Demetrius Shipp Jr. looks a lot like Tupac Shakur. While in some circles that could be enough to recommend the first-time actor for the part of the beloved late rapper, it’s a casting choice indicative of much bigger issues in Benny Boom’s long-gestating biopic, “All Eyez on Me.” The casting choice suggests that a commitment to accuracy, but that doesn’t make up for many other shortcomings in a movie that does no favors to Tupac’s legacy.
Opening with a political urgency that belies a very different project, Boom’s film (penned by Jeremy Haft, Eddie Gonzalez, and Steven Bagatourian) initially reads as a timely rallying cry around Shakur’s legacy, before devolving into a paint-by-the-numbers biopic that unspools with as much energy as a Wikipedia entry. Framed in the most uninspiring way possible — with Hill Harper playing a journalist who visits Tupac in prison to reflect on his life and legacy — the film is hobbled by exposition-heavy voiceover and an ill-conceived decision to flip back to the jailhouse interview just as things are really kicking up.
It’s a persistent problem throughout a film, which is choppily cut by editor Joel Cox, with nearly every scene snipped oddly short. It’s a technique that diffuses energy and forward motion at every turn, and one that really does a disservice to Shipp, who’s at his best when he’s given more time to settle into a scene. (A second act meeting with record execs that sees Tupac delivering as close to a manifesto as he’s allowed is a highlight specifically it allows Shipp to show his range.)
Stretched out across two-and-a-half hours, “All Eyez on Me” has more than enough room to hit the highlights, but it instead wastes precious time lazily flipping through chapters in the rapper’s life with few thematic connections, and instead ticks through years and events as if they were required. Most damning of all is that Tupac’s creative process remains woefully under-explored, and his rise to fame is mostly delivered via thinly-written narration. Instead, “All Eyez on Me” is much more interested in brashly showing off the trappings of fame (ladies, clubs, booze, weed) than the road that led to them.
The Tupac of “All Eyez on Me” shows zero interest in and talent for rapping until nearly an hour has gone by, when his talents are apparently awoken by a spoken word poetry class that’s not explained in any deeper terms than the absolute basics. His burgeoning movie career gets the same treatment, and Tupac’s achievements are hailed with a shrug, simply stops along the way to getting back into the salacious personal details that the film is more preoccupied with portraying. Even for casual fans, it’s disappointing.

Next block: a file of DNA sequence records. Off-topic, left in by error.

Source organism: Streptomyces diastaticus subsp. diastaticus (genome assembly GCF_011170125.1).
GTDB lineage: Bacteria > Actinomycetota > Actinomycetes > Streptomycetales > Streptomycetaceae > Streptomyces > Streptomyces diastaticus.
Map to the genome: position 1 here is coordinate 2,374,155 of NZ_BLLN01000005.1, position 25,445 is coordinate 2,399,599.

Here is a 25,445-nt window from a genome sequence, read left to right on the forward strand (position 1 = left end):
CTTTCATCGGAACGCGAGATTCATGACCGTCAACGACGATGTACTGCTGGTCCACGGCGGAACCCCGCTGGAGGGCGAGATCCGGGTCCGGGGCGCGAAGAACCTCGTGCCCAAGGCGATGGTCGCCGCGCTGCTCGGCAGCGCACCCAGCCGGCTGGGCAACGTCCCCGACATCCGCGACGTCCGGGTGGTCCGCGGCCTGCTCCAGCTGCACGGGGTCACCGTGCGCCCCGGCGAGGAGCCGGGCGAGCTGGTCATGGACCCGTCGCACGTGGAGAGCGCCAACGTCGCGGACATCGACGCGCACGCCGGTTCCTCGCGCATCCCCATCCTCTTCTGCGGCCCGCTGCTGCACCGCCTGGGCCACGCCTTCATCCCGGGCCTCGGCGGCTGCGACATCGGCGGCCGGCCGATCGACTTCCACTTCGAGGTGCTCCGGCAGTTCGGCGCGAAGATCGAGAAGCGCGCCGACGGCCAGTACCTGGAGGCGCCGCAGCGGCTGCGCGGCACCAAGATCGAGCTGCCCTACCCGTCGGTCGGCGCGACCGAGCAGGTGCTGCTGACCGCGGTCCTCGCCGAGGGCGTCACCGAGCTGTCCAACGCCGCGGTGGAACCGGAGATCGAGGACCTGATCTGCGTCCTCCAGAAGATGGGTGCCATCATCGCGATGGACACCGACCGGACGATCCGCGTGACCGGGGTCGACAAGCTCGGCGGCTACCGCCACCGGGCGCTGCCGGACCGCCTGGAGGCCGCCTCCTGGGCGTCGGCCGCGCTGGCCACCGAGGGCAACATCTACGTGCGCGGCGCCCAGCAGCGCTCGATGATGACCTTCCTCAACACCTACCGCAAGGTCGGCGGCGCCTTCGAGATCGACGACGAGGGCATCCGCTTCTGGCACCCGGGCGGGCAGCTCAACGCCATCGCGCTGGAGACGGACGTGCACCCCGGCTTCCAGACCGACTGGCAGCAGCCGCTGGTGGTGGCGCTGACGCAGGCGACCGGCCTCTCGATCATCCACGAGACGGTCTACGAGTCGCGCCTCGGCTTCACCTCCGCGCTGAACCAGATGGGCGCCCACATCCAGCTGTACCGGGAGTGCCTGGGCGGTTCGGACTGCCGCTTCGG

Although “All Eyez on Me” occasionally dips into Tupac’s complex nature (his relationship with his family and his revolution-focused upbringing are of particular import), it always zips away the moment deeper motivations and themes are explored. Elsewhere, the film lacks any hard and fast sense of place or time, and though it uses a fair number of Shakur’s actual songs, they’re few and far between, and other period-appropriate tracks are also glaringly absent. A Tupac Shakur movie should be big and vibrant and loud, but “All Eyez on Me” is off-key at every turn.
Tupac’s relationships with such essential people as Jada Pinkett (Kat Graham) and Biggie Smalls (Jamal Woolard) are undercooked, even as Shipp is saddled with lines about how much they mean to him (to say nothing of other important figures, from Faith Evans to Dr. Dre, who are given one or two scenes before they’re totally forgotten). The last act of the film is understandably dominated by his relationship with Death Row founder Suge Night (Dominic L. Santana, who makes the most of his role), though the complex feud they embark on with both each other and the Bad Boy team could very easily make for its own film.
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At least one supporting character makes it out unscathed: Danai Gurira — as Tupac’s beloved mother Afeni — comes out swinging during the film’s opening sequence and never lets up, believably burning right through the screen, conjuring the kind of passion the rest of the film lacks. If anyone makes off with a movie star turn in “All Eyez on Me,” it’s “Walking Dead” star Gurira, next bound for a major part in the upcoming “Black Panther” feature.
The film unfolds with bare-bones production values that at times work in its favor (musical performances that play out on literally small stages feel intimate, for example), but other moments feel distractingly TV movie-like, including Boom’s propensity for going slo-mo during important moments. Yet, as Tupac’s final moments approach — send Tupac Shakur to Las Vegas for a Mike Tyson fight in the middle of his outspoken issues with Bad Boy and others, and you know what’s happening next — Boom’s film finally hits its stride, satisfyingly blending Shipp’s performance with video of the actual Shakur in his final moments, unknowingly charging forward to tragedy.
As the film winds down, Boom ratchets up the tension, and when the fateful bullets are finally fired, it’s hard not to hope for a different outcome. It’s also hard not to hope for a better film to give them the context they deserve.
“All Eyez on Me” opens in limited release on Friday, June 16.